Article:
C-45 Resurfaces: Just When You Thought It Was Safe to Go Back in the Water. . .


An 80-tonne mobile crane fell into an Ontario excavation while being repositioned, killing a city worker. As a result, the police charged the crane rental company, the crane owner and the crane operator with criminal negligence.

BC authorities filed criminal negligence charges against the navigating officer of the Queen of the North ferry in connection with a 2006 incident that resulted in the death of two passengers.

The Problem

When Bill C-45 took effect in 2004, corporate executives worried that they’d face criminal negligence charges every time somebody was seriously injured or killed in a safety incident. But since C-45’s changes to the Criminal Code took effect, it has resulted in only two criminal negligence cases. However, earlier this year—and only weeks apart—criminal negligence charges were laid in connection with workplace safety fatalities in the two cases noted above. And more criminal negligence charges could be on the way. These cases may signal more willingness on the part of the government to pursue criminal prosecutions for safety incidents.

The Explanation

C-45 101: C-45 amended the Criminal Code to add Sec. 217.1, which says that every person “who undertakes, or has the authority, to direct how another person does work or performs a task” must “take reasonable steps” to protect that other person from bodily harm arising out of the work. “Criminal negligence”—that is, the act of doing something forbidden by the law or omitting to do something one has a legal duty to do when the act or omission shows “wanton or reckless disregard for the lives or safety” of others—was already a crime under Sec. 219 of the Code. When these two sections are read together, it’s now possible to hold a company or an individual guilty of criminal negligence for failing to fulfill the duty to protect a person doing work if this failure was the result of wanton or reckless disregard for life or safety and killed or seriously injured the worker or another person.

The only criminal negligence conviction for a safety incident since C-45 took effect was against a corporation in Quebec called Transpavé. But in that case, only the company was prosecuted and convicted. To date, no senior official, such as a CEO or member of the board of directors, has ever been charged with—much less convicted of—criminal negligence for a safety incident.

The recent criminal negligence cases in BC and Ontario continue this pattern. In both cases, the defendants charged weren’t in corporate leadership positions. In BC, the only defendant charged was an individual, the ferry’s navigation officer; in Ontario, the defendants include the crane operator, crane owner and crane rental company.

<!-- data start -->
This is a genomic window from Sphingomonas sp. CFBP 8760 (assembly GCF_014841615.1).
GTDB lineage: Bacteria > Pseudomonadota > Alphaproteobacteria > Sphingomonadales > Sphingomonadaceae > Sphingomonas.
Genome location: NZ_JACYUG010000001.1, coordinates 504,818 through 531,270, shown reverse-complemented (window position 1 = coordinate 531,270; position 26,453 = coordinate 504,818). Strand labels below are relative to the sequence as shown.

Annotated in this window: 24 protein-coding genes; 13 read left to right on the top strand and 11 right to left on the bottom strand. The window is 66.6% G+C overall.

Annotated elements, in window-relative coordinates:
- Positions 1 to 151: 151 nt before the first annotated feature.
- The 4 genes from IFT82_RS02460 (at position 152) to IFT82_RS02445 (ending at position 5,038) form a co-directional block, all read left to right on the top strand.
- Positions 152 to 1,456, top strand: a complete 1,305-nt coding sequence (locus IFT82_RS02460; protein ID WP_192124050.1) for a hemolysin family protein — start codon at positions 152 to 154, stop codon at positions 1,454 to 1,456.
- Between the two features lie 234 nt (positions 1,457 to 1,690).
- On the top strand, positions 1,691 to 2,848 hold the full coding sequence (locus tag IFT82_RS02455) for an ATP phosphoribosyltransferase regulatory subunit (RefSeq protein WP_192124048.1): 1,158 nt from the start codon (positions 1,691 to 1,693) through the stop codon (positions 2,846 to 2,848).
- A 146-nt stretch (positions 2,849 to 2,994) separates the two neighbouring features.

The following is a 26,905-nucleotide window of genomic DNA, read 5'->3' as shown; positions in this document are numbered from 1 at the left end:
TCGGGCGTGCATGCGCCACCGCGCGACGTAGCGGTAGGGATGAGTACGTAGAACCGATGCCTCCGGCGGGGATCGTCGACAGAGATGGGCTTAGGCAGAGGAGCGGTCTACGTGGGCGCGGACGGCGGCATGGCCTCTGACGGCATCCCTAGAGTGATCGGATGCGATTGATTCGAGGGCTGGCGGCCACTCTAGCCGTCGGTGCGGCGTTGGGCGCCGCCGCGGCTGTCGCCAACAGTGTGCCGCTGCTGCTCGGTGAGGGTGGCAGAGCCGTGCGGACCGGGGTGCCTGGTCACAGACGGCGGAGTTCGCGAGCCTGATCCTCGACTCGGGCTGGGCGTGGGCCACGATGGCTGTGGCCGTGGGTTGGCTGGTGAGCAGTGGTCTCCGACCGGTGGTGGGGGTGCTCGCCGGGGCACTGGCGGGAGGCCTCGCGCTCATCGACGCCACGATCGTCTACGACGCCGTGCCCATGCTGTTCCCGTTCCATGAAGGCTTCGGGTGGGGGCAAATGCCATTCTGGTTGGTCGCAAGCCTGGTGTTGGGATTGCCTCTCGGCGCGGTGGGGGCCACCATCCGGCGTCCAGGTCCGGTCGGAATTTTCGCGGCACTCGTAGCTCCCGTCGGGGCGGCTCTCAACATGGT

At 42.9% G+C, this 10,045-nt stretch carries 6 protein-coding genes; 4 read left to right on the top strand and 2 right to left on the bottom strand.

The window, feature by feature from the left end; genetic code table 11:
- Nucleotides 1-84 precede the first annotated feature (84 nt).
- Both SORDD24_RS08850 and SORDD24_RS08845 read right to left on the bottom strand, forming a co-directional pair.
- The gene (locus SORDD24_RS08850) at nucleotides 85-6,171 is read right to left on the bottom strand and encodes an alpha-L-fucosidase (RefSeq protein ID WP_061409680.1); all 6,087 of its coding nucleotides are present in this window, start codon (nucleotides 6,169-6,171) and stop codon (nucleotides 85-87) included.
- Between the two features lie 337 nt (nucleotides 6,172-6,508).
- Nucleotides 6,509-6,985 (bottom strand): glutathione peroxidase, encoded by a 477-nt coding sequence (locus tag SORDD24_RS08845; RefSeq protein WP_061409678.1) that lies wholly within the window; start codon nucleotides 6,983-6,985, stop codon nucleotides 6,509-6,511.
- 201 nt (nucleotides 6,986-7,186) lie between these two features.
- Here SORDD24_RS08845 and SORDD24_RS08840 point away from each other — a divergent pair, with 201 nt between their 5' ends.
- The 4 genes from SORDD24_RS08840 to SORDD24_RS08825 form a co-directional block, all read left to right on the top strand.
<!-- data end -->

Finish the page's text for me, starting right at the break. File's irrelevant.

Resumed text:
This pattern is puzzling—and some would say troublesome—because the primary reason for changing the criminal negligence law was to hold corporate officials personally accountable for serious safety violations committed by their companies. As you may recall, the adoption of C-45 was driven by public outrage that officials of the Westray mining company were able to avoid personal liability for the company’s gross neglect of miners’ safety because of a technicality in the criminal negligence law. The changes to the Criminal Code made by C-45 were supposed to ensure that such a miscarriage of justice never happened again.

The Lesson

Almost since the day C-45 took effect, labour unions and other political groups have been urging prosecutors to bring criminal negligence charges against corporate officials for egregious safety violations. Although the recent BC and Ontario cases aren’t the prosecutions of corporate officials that the unions so desperately want, they do signify that prosecutors are becoming more comfortable with the idea of going after safety violators in criminal court instead of letting OHS regulators handle them. And if criminal negligence charges are back in play, it’s only a matter of time before prosecutors remember why the law was adopted in the first place and use it to go after corporate executives.

But one thing hasn’t changed: If you and your fellow officers and directors ensure that the company takes reasonable steps to comply with the OHS laws, you and the company can avoid not only safety offences but also criminal negligence charges. And even if the company makes a mistake and does violate an OHS requirement, unless it acted wantonly or recklessly, it’s unlikely that the company—or its officers and directors—will face criminal prosecution for the incident.